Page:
What to do After Landing Your Reserve:First, place the toggles back on the Velcro. This will prevent the hook half of the Velcro from damaging the lines. Second, daisy chain the lines. Use the slider to keep the daisy chain from unraveling. This will keep the lines neat and untangled. If you have an RSL, remove it from your main canopy and re-mate the Velcro to keep the hook Velcro from damaging your gear. Be very careful with the canopy. Get it out of the sunlight and into a large plastic garbage bag and then into your gear bag. Be careful when zipping the gear bag shut to not get any fabric caught in the zipper. As long as it is clean, put the reserve pilot chute and free-bag in the center of your rolled up reserve. This will protect the spring inside the reserve pilot chute from damage.
Do not take the main canopy off of the risers to untangle it. It got tangled on the risers, it will come untangled on the risers. Taking the canopy off the risers, or worse, the lines off the links, will only make the job of re-assembling the main more difficult.
Put the cut away cables and reserve ripcord back into their housings and the handles back in their pockets. This will prevent any dirt on the cables from getting on the reserve or the Velcro from damaging lines, the container, or the reserve. If you lost one, or both handles, order them and have them shipped to your rigger. Also, if the free-bag and reserve pilot chute was lost, order a new one and have it shipped to the rigger. Make sure when ordering handles or free-bag to order the correct size for your harness/container.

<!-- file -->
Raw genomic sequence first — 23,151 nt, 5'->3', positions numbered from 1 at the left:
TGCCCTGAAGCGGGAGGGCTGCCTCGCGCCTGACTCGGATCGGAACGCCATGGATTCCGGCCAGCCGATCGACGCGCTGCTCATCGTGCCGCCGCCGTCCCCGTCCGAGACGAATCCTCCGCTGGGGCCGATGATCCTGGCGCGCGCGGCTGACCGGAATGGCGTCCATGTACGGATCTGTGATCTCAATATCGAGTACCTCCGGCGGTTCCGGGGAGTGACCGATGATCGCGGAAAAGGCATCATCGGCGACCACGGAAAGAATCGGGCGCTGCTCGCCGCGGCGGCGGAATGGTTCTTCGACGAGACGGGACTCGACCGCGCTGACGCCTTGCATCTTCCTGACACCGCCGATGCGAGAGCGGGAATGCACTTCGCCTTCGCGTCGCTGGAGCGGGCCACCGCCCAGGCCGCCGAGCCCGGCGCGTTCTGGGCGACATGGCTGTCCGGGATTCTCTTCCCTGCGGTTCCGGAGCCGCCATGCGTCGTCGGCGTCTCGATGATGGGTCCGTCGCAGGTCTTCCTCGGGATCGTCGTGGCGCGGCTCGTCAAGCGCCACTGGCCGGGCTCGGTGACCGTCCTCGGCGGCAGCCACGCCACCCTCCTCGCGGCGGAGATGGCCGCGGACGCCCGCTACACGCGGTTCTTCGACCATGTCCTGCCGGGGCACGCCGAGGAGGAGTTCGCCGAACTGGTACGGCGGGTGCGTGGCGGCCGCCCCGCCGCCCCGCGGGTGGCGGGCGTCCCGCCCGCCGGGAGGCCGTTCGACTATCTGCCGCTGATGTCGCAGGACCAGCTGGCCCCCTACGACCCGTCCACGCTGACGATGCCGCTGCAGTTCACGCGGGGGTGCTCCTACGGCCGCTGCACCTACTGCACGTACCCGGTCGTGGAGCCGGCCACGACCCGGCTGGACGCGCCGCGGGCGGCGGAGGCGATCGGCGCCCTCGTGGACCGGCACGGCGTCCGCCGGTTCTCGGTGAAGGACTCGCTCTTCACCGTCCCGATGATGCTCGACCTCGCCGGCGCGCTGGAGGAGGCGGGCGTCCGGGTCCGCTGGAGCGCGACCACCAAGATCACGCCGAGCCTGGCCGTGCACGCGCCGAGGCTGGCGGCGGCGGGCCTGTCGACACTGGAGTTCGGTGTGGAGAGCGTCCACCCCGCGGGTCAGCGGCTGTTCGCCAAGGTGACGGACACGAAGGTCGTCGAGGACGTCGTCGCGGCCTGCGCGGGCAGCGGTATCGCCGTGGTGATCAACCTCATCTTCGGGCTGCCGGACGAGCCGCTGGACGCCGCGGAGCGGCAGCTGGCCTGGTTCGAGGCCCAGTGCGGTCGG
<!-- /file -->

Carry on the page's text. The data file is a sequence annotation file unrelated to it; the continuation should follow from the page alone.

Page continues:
In the gear bag, put a card with your name, address, phone number(s), and any special instructions, such as "install/replace soft links", "wash the container", "remove/install RSL", "I need the rig by this weekend", etc.
If you have a Cypres, check your reserve packing data card to see when the scheduled maintenance and 2 year battery replacements are due. If the maintenance is due (4 and 8 years +/- 3 months (+/- 6 months for Cypres "2") from DOM), make arrangements with your rigger to ship the unit or have your rigger remove it and ship it yourself (your rigger will need the original Cypres box to ship it). If your batteries are due (two years since installation for the Cypres1), check with your rigger to see if they have new batteries or if they will need to be ordered. The batteries will have to be replaced if there is less than four months remaining in the two-year cycle, for a Cypres "1". Cypres2 batteries are replaced at the 4 and 8 year maintenance by the factory.
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More articles in this category:
- Toggles Matter - by Brian Germain (Posted: 2015-08-11)
- Why Your Canopy Is Slapping You Around - by Annette O'Neil (Posted: 2015-07-20)
- How To Buy Used Skydiving Gear (The Smart Way) - by Annette O'Neil (Posted: 2015-07-09)
- 10 Things To Note Regarding Malfunctions - by Annette O'Neil (Posted: 2015-06-29)
- Digital or Analog Altimeter - by John Hawke (Posted: 2014-07-14)
- A Guide to Buying Your First Skydiving Gear - by Alain Bard (Posted: 2013-02-18)
- Less Weight, Feels Great - by DSE (Posted: 2011-08-11)
- Understanding your AAD - by Eric Boerger (Posted: 2011-03-30)